Science and Technology Policy Professor Chihyung Jeon Awarded Rachel Carson Fellowship
KAIST Graduate School of Science and Technology Policy Professor Chihyung Jeon has been awarded the Rachel Carson Fellowship 2015-2016. Rachel Carson Center for Environment and Society is a research center for environmental humanities and social sciences, supported by the German Federal Ministry of Education and Research. It was founded by Ludwig-Maximilians-Universität, Munich, Germany and the Deutsches Museum as a joint initiative in 2009. Rachel Carson Center supports researches in humanities and social sciences on the interactions between the environment and the society, following the footsteps of Rachel Cason, who raised awareness on the chemical environmental damage and started global environmental movement through her published book “Silent Spring” in 1962. The center is awarding Rachel Carson Fellowships to established researchers to fund their writing and promote exchange of research. This year, 31 fellowships were awarded. Professor Jeon will conduct research on "A Dredged Nation: The Four Rivers Restoration Project and the Envirotechnical Transformation of South Korea" and will also hold an additional post of International Curatorial Fellow at the Deutsches Museum.
KAIST to Kick-Start the Exchange of Young Researchers with Northern European Universities
KAIST promotes research exchange and cooperation with three universities in Northern Europe. KAIST has signed a letter of intent (LOI) for the mutual exchange of young researchers and cooperation to collaborate with KTH Royal Institute of Technology and Lund University, both based in Sweden on June 2, 2015, and with Aalto University in Finland on June 4, 2015. This LOI was the result of the cooperative projects of Korea-Sweden and Korea-Finland Joint Committees on Science and Technology supervised by the Ministry of Science, ICT and Future Planning of Korea. As agreed in the LOI, KAIST will conduct joint research projects with the three universities by providing students and researchers with opportunities to visit each other through internship programs and workshops and by sharing information on education and research. Sung-Hyon Mayeng, the Associate Vice President of the International Relations Office at KAIST, said, “It’s an encouraging sign that universities and governments recognize the importance of increasing exchanges among academic and research communities. Expecting more vibrant relationships to be formed between KAIST and the three northern European universities in coming years, I hope that today’s agreement becomes a good basis to spur technological innovations that will not only benefit the regions but also the world.” Established in 1827, the KTH Royal Institute of Technology is the largest and oldest technical university in Sweden, accounting for one-third of the nation’s technical research and engineering education capacity at university level. The university offers education and research programs from natural sciences to all branches of engineering including architecture, industrial management, and urban planning. According to the QS World University Rankings in 2014, KTH Royal Institute of Technology ranked 27th in engineering and 1st in Northern Europe. Lund University, Sweden, is one of the oldest and most prestigious universities in northern Europe, consistently ranking among the world’s top 100 universities. In particular, its biological sciences and engineering have shown great strength, placing within the top 60 universities by the Times Higher Education (THE) World University Rankings. The university also receives the largest amount of research funding from the Swedish government. Aalto University in Finland was created as a merger of three leading Finnish universities: the Helsinki University of Technology (established 1849), the Helsinki School of Economics (established 1904), and the University of Art and Design Helsinki (established 1871). The university nurtures the close collaborations across science, business, and arts to foster multi-disciplinary education and research.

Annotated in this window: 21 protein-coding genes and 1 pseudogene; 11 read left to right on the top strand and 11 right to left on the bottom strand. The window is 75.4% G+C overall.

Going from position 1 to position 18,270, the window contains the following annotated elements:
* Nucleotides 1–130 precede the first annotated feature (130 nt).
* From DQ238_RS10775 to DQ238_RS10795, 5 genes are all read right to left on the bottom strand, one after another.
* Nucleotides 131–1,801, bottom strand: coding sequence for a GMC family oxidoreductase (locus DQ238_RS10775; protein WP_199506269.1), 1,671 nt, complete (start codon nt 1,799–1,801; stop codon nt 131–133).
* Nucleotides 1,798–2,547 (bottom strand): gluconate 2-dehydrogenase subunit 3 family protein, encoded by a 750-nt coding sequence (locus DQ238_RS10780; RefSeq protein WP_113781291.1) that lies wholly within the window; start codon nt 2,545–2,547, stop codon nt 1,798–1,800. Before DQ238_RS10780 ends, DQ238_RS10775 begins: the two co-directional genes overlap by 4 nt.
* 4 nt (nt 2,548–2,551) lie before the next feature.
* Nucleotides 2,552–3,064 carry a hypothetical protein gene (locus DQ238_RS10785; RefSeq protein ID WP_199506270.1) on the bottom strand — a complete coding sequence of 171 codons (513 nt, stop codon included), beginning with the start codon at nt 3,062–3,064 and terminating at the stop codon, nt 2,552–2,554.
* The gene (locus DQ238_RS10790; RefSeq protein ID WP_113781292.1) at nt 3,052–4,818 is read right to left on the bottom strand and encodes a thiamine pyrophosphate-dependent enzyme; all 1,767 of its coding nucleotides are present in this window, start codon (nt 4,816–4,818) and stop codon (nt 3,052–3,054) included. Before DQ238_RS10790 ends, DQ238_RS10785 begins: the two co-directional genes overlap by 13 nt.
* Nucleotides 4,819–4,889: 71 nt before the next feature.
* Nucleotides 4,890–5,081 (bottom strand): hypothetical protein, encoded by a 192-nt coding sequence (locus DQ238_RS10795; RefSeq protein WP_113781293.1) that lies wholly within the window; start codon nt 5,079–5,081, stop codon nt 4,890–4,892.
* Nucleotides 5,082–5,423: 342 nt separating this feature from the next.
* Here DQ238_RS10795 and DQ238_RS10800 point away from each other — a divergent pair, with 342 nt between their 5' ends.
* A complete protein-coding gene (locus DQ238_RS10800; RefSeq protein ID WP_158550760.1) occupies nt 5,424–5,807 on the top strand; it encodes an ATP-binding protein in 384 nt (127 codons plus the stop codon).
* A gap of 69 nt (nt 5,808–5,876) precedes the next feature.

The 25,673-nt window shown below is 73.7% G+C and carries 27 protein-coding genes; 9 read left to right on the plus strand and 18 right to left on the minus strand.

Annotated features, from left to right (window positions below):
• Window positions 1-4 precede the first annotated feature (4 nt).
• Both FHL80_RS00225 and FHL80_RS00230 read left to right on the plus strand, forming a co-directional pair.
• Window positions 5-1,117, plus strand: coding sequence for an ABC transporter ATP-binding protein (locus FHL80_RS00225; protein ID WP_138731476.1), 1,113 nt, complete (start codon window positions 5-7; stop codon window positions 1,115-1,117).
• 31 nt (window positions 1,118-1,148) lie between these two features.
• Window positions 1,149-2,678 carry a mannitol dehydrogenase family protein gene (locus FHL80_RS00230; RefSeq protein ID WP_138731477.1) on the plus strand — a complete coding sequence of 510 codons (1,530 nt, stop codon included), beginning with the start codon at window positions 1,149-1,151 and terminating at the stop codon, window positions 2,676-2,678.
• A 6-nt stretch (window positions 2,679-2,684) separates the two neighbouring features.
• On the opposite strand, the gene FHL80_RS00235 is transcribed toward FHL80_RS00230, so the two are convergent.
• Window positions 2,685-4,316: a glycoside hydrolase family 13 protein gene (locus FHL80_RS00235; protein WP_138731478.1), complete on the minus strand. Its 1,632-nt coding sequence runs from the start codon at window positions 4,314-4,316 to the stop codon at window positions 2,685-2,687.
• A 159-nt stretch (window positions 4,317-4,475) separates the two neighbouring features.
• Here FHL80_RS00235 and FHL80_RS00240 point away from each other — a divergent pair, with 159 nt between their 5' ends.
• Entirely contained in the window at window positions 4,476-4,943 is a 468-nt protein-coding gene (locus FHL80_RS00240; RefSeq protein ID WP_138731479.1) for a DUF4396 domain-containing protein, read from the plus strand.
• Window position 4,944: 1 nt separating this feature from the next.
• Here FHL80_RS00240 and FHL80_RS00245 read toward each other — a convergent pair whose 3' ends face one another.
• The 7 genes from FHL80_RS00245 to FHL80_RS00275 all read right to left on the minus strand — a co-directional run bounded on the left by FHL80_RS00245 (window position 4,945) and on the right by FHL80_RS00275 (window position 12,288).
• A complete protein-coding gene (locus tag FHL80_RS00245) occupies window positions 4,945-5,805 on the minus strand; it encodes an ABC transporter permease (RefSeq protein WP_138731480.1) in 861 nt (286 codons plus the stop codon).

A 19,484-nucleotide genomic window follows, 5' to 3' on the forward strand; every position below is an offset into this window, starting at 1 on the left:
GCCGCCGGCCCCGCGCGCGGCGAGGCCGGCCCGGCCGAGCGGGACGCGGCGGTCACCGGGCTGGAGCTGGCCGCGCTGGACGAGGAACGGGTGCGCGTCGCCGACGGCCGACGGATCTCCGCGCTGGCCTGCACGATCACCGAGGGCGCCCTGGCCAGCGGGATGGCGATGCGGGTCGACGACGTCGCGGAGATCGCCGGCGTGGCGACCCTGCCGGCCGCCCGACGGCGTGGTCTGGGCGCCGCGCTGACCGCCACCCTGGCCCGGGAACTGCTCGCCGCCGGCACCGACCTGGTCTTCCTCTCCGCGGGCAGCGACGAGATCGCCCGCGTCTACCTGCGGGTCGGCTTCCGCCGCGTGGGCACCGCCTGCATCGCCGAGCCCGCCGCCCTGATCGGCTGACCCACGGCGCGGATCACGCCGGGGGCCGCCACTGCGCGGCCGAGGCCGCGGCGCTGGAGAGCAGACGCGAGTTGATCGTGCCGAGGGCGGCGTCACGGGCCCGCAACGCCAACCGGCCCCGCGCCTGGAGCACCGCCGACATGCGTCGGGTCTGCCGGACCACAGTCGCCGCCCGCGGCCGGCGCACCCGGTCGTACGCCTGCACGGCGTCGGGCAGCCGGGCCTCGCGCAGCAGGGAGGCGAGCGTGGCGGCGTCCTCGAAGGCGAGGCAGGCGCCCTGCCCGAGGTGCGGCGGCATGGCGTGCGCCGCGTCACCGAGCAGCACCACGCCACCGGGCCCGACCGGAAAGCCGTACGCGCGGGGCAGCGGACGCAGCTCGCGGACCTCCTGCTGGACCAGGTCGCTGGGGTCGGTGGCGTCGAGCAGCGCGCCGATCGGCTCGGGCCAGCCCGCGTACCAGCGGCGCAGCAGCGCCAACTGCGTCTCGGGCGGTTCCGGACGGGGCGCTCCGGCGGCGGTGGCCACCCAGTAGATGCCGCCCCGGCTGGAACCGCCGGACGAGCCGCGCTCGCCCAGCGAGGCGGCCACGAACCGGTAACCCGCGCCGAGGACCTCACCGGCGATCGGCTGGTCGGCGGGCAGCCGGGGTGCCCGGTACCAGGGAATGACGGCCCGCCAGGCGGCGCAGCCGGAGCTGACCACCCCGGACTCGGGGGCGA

[Event Notice] International Workshop on Computer Science Education and Research